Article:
Peer-group rejection occurs when a person is deliberately excluded from social relationships among his or her age group. Unfortunately, this phenomenon is common for teens with Asperger’s (AS) and High-Functioning Autism (HFA). Research dealing with the implications of peer-group rejection on later development suggest that AS and HFA teens experiencing continuous rejection often experience a decline in their self-image, a state of despair, behavioral difficulties, loneliness and seclusion – and in some cases, serious emotional disturbances.
AS and HFA teens who experience peer-group rejection often choose to isolate themselves, which makes a bad problem worse. Here are some of the common reasons for isolation:
- A depressed adolescent loses interest in everyday activities and drops out of social groups at school. Depression is a Catch-22. It can cause isolation, but may also come from a lack of social interaction. For example, Michael (diagnosed with Asperger’s) was depressed when his attempts to fit-in with the boys in his class always backfired. They were sports-minded, but Jack was more artistic. He was mocked by his male peers for his “weird” artwork and eventually stopped trying to win their friendship. Over a period of weeks, he became depressed and began to isolate.
- An adolescent who feels rejected may spend too much time on social networking sites and lose touch with peers. He or she may replace genuine social interaction with chat rooms and conversations with strangers. Adolescents who interact online lose out on genuine social interaction. For example, Craig (diagnosed with High-Functioning Autism) was a computer geek who spent hours chatting online. After months of this, his social skills were under-developed and his understanding of face-to-face interaction was damaged by hours upon hours of Internet use.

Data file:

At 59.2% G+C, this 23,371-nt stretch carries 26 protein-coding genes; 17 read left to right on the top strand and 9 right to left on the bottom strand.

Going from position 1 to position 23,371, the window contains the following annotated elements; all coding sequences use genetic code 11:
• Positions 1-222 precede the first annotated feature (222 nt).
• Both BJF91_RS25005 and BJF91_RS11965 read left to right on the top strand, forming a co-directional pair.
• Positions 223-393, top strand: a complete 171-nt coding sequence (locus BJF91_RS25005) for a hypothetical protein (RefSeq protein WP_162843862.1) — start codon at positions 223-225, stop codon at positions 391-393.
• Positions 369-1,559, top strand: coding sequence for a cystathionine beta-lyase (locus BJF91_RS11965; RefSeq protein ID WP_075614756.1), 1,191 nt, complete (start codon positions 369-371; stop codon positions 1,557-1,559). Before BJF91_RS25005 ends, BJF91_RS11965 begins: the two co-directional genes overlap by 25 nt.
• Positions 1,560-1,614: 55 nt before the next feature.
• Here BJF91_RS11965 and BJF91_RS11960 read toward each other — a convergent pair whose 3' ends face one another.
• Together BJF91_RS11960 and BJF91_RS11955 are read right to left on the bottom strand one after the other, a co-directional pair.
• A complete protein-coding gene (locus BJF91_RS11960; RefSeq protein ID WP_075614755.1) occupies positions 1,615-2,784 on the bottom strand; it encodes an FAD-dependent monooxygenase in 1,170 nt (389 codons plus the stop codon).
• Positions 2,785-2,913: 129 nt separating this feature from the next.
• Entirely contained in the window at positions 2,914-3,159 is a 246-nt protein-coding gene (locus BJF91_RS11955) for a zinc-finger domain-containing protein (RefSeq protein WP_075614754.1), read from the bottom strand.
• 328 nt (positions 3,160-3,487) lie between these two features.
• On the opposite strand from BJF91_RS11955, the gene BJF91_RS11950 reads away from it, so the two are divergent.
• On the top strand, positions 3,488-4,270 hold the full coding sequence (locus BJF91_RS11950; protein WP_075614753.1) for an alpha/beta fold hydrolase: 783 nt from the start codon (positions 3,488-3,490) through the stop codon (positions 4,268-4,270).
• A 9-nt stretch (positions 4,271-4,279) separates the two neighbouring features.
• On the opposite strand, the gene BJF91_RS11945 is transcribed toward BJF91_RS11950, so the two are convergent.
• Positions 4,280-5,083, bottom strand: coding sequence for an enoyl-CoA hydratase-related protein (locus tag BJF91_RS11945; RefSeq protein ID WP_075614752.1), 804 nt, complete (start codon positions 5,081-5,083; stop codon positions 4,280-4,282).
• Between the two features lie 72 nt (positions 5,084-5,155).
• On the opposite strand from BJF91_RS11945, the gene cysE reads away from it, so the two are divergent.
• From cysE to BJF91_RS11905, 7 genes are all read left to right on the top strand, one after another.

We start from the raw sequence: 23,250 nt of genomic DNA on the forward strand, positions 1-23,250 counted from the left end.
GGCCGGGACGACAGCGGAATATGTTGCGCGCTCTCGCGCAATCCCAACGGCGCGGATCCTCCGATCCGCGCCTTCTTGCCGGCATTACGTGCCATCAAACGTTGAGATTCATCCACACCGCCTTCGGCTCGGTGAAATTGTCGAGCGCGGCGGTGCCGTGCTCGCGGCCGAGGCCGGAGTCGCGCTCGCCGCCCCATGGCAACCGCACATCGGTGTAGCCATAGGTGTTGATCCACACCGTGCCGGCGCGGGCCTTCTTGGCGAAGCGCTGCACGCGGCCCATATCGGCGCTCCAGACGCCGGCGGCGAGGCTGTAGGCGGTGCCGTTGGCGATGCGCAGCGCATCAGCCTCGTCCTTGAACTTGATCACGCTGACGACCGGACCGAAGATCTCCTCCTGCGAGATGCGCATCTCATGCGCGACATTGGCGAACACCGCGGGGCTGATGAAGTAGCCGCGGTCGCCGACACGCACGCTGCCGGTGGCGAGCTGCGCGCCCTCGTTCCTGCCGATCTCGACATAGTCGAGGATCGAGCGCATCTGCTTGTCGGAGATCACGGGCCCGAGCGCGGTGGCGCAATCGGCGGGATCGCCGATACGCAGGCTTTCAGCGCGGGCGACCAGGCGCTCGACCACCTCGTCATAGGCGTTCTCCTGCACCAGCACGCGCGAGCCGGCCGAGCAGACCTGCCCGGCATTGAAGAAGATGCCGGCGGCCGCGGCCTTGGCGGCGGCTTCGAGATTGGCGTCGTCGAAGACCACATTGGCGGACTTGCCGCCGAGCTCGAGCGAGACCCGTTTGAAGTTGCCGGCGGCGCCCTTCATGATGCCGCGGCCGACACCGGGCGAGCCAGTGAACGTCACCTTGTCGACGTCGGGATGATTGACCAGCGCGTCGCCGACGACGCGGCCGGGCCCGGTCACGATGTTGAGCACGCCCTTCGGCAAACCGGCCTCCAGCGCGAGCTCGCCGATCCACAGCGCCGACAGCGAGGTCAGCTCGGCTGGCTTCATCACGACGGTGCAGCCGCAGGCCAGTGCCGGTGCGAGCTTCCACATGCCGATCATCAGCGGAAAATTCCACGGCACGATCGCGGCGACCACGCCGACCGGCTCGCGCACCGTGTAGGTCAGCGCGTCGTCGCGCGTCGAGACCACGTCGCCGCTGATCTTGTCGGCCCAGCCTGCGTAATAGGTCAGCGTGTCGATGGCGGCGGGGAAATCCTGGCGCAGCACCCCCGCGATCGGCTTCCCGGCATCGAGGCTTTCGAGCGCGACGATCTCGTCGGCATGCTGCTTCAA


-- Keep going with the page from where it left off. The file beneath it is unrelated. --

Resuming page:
- Moodiness and erratic behavior can drive an AS or HFA adolescent away from his peers.
- Shyness can be a cause of social isolation.
- Many young people on the autism spectrum have one particular “special interest,” and may engage in – and talk about – that interest to the exclusion of all other social activities and conversations. For example, Josh was diagnosed with Asperger’s at age 8. He had a particular interest in trains and train schedules, but his classmates found his incessant talk about them boring. They eventually left him out of social activities, which made him feel socially clumsy and unwanted – and resulted in isolation.
- Some AS and HFA adolescents may be ostracized by their peers because they either excel academically or underachieve. Fitting-in is important to teens, but those who stand out are often pushed to the fringes of social groups.